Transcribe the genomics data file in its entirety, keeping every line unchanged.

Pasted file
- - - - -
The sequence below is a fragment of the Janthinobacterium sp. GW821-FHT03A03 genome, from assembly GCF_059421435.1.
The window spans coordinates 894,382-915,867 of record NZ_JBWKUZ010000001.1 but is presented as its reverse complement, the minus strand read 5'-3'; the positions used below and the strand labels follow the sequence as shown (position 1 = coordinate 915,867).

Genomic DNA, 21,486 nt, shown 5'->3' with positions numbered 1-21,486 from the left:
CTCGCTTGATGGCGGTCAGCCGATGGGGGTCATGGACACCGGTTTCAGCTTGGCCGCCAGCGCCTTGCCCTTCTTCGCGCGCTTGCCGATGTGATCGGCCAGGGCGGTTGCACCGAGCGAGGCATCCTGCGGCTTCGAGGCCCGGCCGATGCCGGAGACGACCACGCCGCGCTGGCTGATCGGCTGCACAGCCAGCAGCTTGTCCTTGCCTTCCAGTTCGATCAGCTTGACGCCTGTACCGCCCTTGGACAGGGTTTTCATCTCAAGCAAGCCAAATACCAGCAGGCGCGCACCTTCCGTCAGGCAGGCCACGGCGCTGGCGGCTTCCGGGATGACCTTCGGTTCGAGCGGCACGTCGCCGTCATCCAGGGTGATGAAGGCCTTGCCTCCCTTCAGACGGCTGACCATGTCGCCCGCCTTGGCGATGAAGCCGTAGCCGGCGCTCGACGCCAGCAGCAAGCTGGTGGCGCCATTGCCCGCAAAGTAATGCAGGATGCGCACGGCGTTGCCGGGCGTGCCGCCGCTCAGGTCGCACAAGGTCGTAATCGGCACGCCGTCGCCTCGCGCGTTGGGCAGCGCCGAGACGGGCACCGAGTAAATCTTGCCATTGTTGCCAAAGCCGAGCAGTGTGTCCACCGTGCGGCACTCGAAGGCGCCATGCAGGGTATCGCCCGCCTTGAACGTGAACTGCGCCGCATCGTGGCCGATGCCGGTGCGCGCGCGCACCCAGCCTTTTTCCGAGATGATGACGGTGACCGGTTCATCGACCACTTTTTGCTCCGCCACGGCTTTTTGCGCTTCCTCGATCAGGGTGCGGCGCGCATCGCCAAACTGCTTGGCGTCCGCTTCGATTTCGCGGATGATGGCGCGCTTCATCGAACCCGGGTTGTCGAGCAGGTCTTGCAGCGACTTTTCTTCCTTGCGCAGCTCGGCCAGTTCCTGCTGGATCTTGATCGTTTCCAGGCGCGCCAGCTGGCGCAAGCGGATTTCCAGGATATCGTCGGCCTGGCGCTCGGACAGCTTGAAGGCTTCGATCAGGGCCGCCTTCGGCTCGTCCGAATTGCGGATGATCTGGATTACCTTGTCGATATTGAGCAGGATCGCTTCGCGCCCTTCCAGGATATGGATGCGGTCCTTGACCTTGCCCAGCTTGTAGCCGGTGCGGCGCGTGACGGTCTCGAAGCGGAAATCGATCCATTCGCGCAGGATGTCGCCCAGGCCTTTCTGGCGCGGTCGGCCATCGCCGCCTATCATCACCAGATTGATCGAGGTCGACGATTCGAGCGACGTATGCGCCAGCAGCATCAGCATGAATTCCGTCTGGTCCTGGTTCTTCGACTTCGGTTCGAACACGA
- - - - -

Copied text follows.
The sequence below is a fragment of the Janthinobacterium sp. GW821-FHT03A03 genome, from assembly GCF_059421435.1.
The window spans coordinates 894,382-915,867 of record NZ_JBWKUZ010000001.1 but is presented as its reverse complement, the minus strand read 5'-3'; the positions used below and the strand labels follow the sequence as shown (position 1 = coordinate 915,867).

Genomic DNA, 21,486 nt, shown 5'->3' with positions numbered 1-21,486 from the left:
CTCGCTTGATGGCGGTCAGCCGATGGGGGTCATGGACACCGGTTTCAGCTTGGCCGCCAGCGCCTTGCCCTTCTTCGCGCGCTTGCCGATGTGATCGGCCAGGGCGGTTGCACCGAGCGAGGCATCCTGCGGCTTCGAGGCCCGGCCGATGCCGGAGACGACCACGCCGCGCTGGCTGATCGGCTGCACAGCCAGCAGCTTGTCCTTGCCTTCCAGTTCGATCAGCTTGACGCCTGTACCGCCCTTGGACAGGGTTTTCATCTCAAGCAAGCCAAATACCAGCAGGCGCGCACCTTCCGTCAGGCAGGCCACGGCGCTGGCGGCTTCCGGGATGACCTTCGGTTCGAGCGGCACGTCGCCGTCATCCAGGGTGATGAAGGCCTTGCCTCCCTTCAGACGGCTGACCATGTCGCCCGCCTTGGCGATGAAGCCGTAGCCGGCGCTCGACGCCAGCAGCAAGCTGGTGGCGCCATTGCCCGCAAAGTAATGCAGGATGCGCACGGCGTTGCCGGGCGTGCCGCCGCTCAGGTCGCACAAGGTCGTAATCGGCACGCCGTCGCCTCGCGCGTTGGGCAGCGCCGAGACGGGCACCGAGTAAATCTTGCCATTGTTGCCAAAGCCGAGCAGTGTGTCCACCGTGCGGCACTCGAAGGCGCCATGCAGGGTATCGCCCGCCTTGAACGTGAACTGCGCCGCATCGTGGCCGATGCCGGTGCGCGCGCGCACCCAGCCTTTTTCCGAGATGATGACGGTGACCGGTTCATCGACCACTTTTTGCTCCGCCACGGCTTTTTGCGCTTCCTCGATCAGGGTGCGGCGCGCATCGCCAAACTGCTTGGCGTCCGCTTCGATTTCGCGGATGATGGCGCGCTTCATCGAACCCGGGTTGTCGAGCAGGTCTTGCAGCGACTTTTCTTCCTTGCGCAGCTCGGCCAGTTCCTGCTGGATCTTGATCGTTTCCAGGCGCGCCAGCTGGCGCAAGCGGATTTCCAGGATATCGTCGGCCTGGCGCTCGGACAGCTTGAAGGCTTCGATCAGGGCCGCCTTCGGCTCGTCCGAATTGCGGATGATCTGGATTACCTTGTCGATATTGAGCAGGATCGCTTCGCGCCCTTCCAGGATATGGATGCGGTCCTTGACCTTGCCCAGCTTGTAGCCGGTGCGGCGCGTGACGGTCTCGAAGCGGAAATCGATCCATTCGCGCAGGATGTCGCCCAGGCCTTTCTGGCGCGGTCGGCCATCGCCGCCTATCATCACCAGATTGATCGAGGTCGACGATTCGAGCGACGTATGCGCCAGCAGCATCAGCATGAATTCCGTCTGGTCCTGGTTCTTCGACTTCGGTTCGAACACGA